Journal Article

Influence of Interleukin-1 Receptor Antagonist Gene Polymorphism on Disease

Steven S. Witkin, Stefan Gerber and William J. Ledger

in Clinical Infectious Diseases

Published on behalf of Infectious Diseases Society of America

Volume 34, issue 2, pages 204-209
Published in print January 2002 | ISSN: 1058-4838
Published online January 2002 | e-ISSN: 1537-6591 | DOI: http://dx.doi.org/10.1086/338261
Influence of Interleukin-1 Receptor Antagonist Gene Polymorphism on Disease

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Interleukin-1 receptor antagonist (IL-1RA) is a naturally occurring competitive inhibitor of interleukin-1 (IL-1)–induced proinflammatory activity. The IL-1RA gene is polymorphic, resulting in quantitative differences in both IL-1RA and IL-1β production. Persons homozygous for allele 2 of the IL-1RA gene (IL1RN*2) have a more prolonged and more severe proinflammatory immune response than persons with other IL-1RA genotypes. Thus, being IL1RN*2 homozygous might be beneficial when combating infectious agents or malignantly transformed cells, but it might be detrimental for those with chronic inflammatory conditions or who are pregnant. The IL1RN*2 phenotype is associated with ulcerative colitis and Crohn's disease, lupus erythematosus, vulvar vestibulitis, and possibly with osteoporosis and coronary artery disease. IL1RN*2 homozygosity may also be associated with recurrent spontaneous abortion, preterm birth, and severity of preeclampsia. Conversely, there are negative associations between IL1RN*2 homozygosity and vaginal colonization with mycoplasmas, infection with human cytomegalovirus and Epstein-Barr virus, human immunodeficiency virus proliferation, and the occurrence of ovarian cancer.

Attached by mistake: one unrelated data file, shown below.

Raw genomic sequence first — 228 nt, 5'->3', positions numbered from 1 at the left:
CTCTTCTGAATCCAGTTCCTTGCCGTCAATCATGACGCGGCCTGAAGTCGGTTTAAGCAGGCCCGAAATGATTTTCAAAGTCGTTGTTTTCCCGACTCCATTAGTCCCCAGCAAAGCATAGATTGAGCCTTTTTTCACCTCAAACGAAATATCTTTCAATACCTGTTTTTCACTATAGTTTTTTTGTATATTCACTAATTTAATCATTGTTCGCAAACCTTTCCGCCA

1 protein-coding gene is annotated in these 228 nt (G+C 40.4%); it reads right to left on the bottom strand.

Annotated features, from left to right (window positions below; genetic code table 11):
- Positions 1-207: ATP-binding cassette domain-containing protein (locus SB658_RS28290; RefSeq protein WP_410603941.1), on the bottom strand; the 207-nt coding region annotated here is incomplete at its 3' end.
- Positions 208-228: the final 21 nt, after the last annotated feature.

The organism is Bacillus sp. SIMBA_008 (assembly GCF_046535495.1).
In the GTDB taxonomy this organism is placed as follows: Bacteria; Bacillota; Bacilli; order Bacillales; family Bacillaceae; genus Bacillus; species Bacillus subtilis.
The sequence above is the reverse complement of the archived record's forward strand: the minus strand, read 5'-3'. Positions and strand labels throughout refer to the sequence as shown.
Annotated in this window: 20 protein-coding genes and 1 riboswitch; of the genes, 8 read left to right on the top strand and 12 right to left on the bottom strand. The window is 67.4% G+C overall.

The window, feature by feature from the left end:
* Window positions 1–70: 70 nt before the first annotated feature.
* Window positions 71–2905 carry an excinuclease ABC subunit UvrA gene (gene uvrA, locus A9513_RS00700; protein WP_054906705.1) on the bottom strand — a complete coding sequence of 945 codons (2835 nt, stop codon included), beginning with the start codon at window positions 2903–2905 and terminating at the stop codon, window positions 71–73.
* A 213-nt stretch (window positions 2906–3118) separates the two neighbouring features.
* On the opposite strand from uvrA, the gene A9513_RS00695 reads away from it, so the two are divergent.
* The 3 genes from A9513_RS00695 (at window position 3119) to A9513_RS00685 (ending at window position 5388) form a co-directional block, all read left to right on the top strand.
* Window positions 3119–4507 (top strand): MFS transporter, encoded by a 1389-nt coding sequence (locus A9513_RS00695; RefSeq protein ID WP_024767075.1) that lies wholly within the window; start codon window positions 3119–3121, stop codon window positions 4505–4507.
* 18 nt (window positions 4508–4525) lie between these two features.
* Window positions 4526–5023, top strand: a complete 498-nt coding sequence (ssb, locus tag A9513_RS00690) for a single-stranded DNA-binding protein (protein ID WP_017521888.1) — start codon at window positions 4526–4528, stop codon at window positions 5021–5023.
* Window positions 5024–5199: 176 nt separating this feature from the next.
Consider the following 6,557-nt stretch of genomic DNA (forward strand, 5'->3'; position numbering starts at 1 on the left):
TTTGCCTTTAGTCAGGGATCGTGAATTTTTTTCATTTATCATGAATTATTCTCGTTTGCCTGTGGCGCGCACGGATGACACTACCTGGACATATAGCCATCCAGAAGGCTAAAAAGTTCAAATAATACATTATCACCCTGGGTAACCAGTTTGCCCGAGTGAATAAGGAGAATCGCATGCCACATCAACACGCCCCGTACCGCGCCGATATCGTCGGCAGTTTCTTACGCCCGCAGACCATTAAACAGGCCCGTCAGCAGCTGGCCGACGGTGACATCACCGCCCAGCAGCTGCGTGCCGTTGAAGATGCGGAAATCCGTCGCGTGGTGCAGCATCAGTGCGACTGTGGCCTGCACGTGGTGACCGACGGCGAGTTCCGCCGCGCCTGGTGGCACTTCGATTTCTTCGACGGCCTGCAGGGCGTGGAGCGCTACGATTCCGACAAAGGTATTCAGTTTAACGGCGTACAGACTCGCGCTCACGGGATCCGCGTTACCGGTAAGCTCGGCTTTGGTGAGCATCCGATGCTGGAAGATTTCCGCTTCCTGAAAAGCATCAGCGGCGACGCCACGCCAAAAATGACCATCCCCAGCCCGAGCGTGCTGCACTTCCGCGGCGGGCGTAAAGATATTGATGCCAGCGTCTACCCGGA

Journal Article.  4330 words.  Illustrated.

Subjects: Infectious Diseases ; Immunology ; Public Health and Epidemiology ; Microbiology

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